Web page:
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February 2, 2011

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My mother was a really good mom.

She made us wash our hands when we got home from school. We ate well-balanced meals, and, almost always, we ate them as a family at the dinner table.

She helped with our homework, sat with me while I practiced the piano, and one time, she made a papier-mache R2D2 costume for my brother using a garbage can as a mold and covered the entire thing with tin foil. It must have taken HOURS.

She made us do chores, within reason, but never called them that ’cause she didn’t like the connotation. We kept our rooms clean, we brushed our teeth after meals, and when I couldn’t fall asleep, she would sit on the edge of my bed, patting my back and singing to me, softly.

But, despite all that exceptional parenting, every once in a while she let me have an ice cream sundae for breakfast. Yes, breakfast. Chocolate sauce, peanuts, a cherry – the works.

I look back on this now and I’m kind of shocked. Would I ever let my kids have ice cream for breakfast, much less, a sundae?!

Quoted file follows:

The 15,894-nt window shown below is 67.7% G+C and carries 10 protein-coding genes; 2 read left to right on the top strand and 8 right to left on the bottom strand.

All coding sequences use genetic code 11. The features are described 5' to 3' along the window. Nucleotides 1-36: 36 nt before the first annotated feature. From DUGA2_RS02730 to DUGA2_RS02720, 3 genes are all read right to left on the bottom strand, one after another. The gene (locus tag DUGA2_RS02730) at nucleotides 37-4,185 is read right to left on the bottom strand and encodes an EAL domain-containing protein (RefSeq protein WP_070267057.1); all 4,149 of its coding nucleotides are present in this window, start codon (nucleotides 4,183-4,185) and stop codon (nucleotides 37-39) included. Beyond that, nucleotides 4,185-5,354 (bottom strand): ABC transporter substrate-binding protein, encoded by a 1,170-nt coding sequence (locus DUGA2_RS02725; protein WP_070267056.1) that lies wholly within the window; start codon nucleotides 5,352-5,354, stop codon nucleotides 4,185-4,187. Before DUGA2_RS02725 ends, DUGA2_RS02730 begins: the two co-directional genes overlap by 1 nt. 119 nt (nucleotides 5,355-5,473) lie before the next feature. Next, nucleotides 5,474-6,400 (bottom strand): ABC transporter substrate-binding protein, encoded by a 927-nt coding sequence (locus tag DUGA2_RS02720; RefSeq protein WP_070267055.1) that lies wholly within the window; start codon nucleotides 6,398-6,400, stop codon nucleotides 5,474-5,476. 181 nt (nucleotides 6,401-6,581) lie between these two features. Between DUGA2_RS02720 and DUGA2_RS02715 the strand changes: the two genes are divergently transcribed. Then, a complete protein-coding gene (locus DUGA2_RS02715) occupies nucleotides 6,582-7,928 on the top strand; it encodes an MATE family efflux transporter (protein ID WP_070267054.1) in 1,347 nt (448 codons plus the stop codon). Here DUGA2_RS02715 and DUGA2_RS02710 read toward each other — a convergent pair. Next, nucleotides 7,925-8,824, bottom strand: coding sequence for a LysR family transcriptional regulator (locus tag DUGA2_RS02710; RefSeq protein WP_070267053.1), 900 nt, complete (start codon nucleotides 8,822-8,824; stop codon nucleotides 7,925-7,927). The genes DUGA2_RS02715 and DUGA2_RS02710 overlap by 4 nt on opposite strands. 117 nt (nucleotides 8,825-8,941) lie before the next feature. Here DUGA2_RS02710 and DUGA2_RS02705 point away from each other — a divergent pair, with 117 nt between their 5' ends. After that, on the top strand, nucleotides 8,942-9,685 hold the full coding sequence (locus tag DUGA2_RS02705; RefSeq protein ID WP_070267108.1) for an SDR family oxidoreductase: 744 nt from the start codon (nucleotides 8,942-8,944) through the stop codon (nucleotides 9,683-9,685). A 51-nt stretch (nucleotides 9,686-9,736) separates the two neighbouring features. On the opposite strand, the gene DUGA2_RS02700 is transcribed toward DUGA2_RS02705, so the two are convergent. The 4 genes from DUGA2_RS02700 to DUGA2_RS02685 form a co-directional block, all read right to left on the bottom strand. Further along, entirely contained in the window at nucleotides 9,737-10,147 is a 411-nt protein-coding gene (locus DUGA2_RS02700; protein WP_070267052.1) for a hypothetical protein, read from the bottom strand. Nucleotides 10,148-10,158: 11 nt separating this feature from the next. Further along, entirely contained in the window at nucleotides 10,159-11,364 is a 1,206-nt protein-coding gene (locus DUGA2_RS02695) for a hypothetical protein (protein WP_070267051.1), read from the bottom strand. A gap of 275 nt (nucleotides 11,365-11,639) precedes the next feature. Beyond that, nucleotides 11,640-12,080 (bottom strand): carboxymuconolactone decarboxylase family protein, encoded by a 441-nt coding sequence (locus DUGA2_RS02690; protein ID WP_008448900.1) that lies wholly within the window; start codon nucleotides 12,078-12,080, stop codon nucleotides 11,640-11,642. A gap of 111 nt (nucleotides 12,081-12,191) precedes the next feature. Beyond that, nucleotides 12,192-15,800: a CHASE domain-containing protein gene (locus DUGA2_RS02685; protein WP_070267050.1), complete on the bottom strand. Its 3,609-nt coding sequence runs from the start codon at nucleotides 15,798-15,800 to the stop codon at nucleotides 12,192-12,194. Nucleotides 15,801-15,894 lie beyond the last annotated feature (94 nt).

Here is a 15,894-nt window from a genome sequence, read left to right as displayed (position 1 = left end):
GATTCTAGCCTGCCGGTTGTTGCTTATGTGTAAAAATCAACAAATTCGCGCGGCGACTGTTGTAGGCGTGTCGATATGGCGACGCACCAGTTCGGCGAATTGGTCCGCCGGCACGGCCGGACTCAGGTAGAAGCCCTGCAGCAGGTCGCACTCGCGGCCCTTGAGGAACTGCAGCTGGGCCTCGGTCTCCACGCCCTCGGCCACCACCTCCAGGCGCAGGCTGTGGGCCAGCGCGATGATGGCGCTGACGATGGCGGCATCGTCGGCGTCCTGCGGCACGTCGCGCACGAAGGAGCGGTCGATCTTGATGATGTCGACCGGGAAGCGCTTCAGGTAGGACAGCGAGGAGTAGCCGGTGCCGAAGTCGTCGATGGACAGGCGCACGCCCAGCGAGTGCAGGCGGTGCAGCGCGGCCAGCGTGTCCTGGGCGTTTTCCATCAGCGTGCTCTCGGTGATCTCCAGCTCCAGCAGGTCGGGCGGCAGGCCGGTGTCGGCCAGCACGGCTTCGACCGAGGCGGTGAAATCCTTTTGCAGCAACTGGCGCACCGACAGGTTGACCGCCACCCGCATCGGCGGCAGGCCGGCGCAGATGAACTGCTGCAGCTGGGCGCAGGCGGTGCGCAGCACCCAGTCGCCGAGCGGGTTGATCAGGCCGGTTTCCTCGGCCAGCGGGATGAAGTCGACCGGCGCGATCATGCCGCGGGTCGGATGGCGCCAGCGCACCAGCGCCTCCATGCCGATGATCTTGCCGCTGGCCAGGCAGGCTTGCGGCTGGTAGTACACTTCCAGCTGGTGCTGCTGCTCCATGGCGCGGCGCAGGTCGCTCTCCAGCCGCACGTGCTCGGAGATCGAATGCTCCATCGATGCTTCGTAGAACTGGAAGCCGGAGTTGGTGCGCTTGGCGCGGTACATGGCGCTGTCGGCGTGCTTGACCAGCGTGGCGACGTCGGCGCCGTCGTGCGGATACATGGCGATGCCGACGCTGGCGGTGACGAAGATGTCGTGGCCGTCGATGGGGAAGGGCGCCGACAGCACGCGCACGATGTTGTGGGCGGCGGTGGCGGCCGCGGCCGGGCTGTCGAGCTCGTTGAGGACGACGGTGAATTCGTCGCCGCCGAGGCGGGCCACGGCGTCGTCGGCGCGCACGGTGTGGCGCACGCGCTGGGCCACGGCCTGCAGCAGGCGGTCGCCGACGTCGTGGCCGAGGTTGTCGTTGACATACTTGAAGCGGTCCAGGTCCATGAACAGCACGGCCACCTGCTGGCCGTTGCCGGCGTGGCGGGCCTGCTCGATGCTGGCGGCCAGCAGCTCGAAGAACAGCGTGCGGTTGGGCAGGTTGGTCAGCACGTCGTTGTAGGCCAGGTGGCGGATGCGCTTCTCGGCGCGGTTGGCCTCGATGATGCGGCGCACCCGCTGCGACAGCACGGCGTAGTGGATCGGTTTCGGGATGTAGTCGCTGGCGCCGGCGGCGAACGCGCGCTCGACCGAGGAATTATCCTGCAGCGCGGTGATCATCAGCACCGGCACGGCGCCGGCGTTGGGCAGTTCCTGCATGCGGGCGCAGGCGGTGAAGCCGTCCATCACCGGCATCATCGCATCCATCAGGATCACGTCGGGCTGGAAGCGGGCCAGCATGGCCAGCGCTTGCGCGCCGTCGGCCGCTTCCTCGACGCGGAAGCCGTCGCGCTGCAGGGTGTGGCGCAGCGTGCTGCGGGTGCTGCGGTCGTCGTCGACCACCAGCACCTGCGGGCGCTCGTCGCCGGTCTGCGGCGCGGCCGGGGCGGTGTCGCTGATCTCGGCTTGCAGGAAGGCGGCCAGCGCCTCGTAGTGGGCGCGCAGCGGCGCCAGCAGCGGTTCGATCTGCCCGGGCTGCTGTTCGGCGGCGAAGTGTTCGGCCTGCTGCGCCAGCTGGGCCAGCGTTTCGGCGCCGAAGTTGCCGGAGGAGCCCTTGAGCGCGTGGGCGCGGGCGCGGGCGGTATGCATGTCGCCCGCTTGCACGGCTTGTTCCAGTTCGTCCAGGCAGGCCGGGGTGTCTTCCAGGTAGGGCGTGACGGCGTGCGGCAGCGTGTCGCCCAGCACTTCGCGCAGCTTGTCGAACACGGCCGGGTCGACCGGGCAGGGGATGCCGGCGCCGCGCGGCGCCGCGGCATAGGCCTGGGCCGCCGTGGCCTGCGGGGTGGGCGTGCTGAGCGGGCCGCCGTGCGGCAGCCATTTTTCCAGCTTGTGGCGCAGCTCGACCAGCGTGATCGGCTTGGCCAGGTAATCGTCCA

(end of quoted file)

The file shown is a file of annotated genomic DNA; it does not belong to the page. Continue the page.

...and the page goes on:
(I might add, on the morning after Thanksgiving, we always had pumpkin pie. But that’s practically breakfast – eggs, milk, squash…)

You see, my mother was the queen of moderation. A little is a good thing. A little play, a little work, a little free time, and a little dessert. Sometimes, a little at very inappropriate times.

Did I grow up with unhealthy eating habits? Gosh, no. I remember far more the rituals that were good ones – the washing and the brushing and the dinner table and the balanced meals.

I had actually forgotten all about the breakfast sundaes when recently, they arose to the surface.

Last Friday, Scooby had finally met a reading goal that we had struggled wtih all month. It seemed like a good opportunity for a reward.

It wasn’t breakfast, but rather, dinner.

Ice cream cones topped with gummy worms.

They loved every minute of it, and so did I.

Maybe mom’s reason (excuse?) was the same as mine – just a chance to see her children’s joy.

I wrote about a similiar experience a few years ago and am delighted to share that it was published by MOPS International last month. You can find the article online: “Random Acts of Niceness.”

Do you have any random rituals that defy traditional parenting?

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